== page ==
Let’s welcome the increasing pace of tech change as a way to grow and specialize more. We try on this year’s new “CF fashions” with excitement to see which ones fit us.
Change is life.
No longer are we afraid of upgrades creating new bugs that are hard to find.
We overcome the negative computer press and enroll it to cheer on the new birth of modern CF.
What can we do?
- Recognize that we may have Cold Depression instead of constantly covering it up with busyness or addictions
- Do a digital detox day (no devices, no wifi, no phone) once per week
- Removing such distractions makes us more aware of the numbness of Cold Depression
- It gives time to connect with spirit
- Ideal get out in nature for a walk, fishing or camping
- The exercise and seeing the wonder of nature can clear the fog of Cold Depression.
- Go to bed earlier
- Because often we sleep deep before midnight
- More sleep in general helps us heal
- Exercise daily
- Do a media fast (no news, no movies, no radio) regularly
- No one feels good after watching the news. It might be stimulating while you are watching, but it feels like you just ate a plate piled high with junk food.
- CNN and other news shows lost 50% viewership the last year (Forbes article)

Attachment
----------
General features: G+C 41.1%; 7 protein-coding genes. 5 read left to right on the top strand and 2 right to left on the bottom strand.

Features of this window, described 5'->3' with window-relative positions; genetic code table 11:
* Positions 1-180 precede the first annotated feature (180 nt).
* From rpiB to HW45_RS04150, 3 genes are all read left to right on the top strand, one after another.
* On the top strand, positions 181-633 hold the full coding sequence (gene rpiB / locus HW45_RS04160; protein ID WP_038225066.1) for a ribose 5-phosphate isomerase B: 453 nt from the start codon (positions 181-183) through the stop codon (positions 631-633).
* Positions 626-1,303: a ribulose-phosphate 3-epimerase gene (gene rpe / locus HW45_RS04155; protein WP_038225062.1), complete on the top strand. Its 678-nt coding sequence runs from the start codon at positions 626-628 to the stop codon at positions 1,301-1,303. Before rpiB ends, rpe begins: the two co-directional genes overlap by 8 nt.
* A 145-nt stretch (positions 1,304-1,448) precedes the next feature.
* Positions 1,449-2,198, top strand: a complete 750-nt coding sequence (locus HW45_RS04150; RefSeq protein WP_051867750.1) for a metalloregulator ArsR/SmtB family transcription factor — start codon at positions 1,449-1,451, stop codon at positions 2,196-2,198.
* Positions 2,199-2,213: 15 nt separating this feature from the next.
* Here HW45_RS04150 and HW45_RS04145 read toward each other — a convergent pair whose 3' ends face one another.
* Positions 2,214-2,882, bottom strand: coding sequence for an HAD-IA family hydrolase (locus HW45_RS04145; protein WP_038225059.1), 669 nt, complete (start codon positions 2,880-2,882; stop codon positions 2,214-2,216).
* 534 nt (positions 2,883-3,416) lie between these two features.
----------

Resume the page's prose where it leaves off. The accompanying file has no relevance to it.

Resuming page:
- News is fear-generating
- There is a general lack of trust when it comes to certain news sources, and people feel manipulated / cheap / dirty
- If you have a church, temple or other spiritual group that brings you joy, then go regularly
- Spiritual activities are extra good for counter acting the lack of connection with spirit that occurs in Cold Depression
- And any joyful activity can help
- Hang out with other positive people
- No more “Debbie downers” or at least seriously restrict the time you give them
- Learn something new every day
- A new CF feature or tool is a great start here!
- Or listen to part of a CF Alive podcast episode
- Join an online CFUG meeting or CF training or conference. Many are free.
If you are having a really bad day/ week/ life
- Please reach out for help to friends. Family or mental health professionals
- In USA all Suicide prevention lifelines are free and confidential. They are also available 24/7
- 1800 273 8255
- National Suicide Prevention Lifeline
- There are similar organizations in most countries
- You may also find it helpful to listen to these related CF Alive podcast episodes. They list some good additional resources too.
Michaela Light is the host of the CF Alive Podcast and has interviewed more than 100 ColdFusion experts. In each interview, she asks "What Would It Take to make CF more alive this year?" The answers still inspire her to continue to write and interview new speakers.
Michaela has been programming in ColdFusion for more than 20 years. She founded TeraTech in 1989. The company specializes in ColdFusion application development, security and optimization. She has also founded the CFUnited Conference and runs the annual State of the CF Union Survey.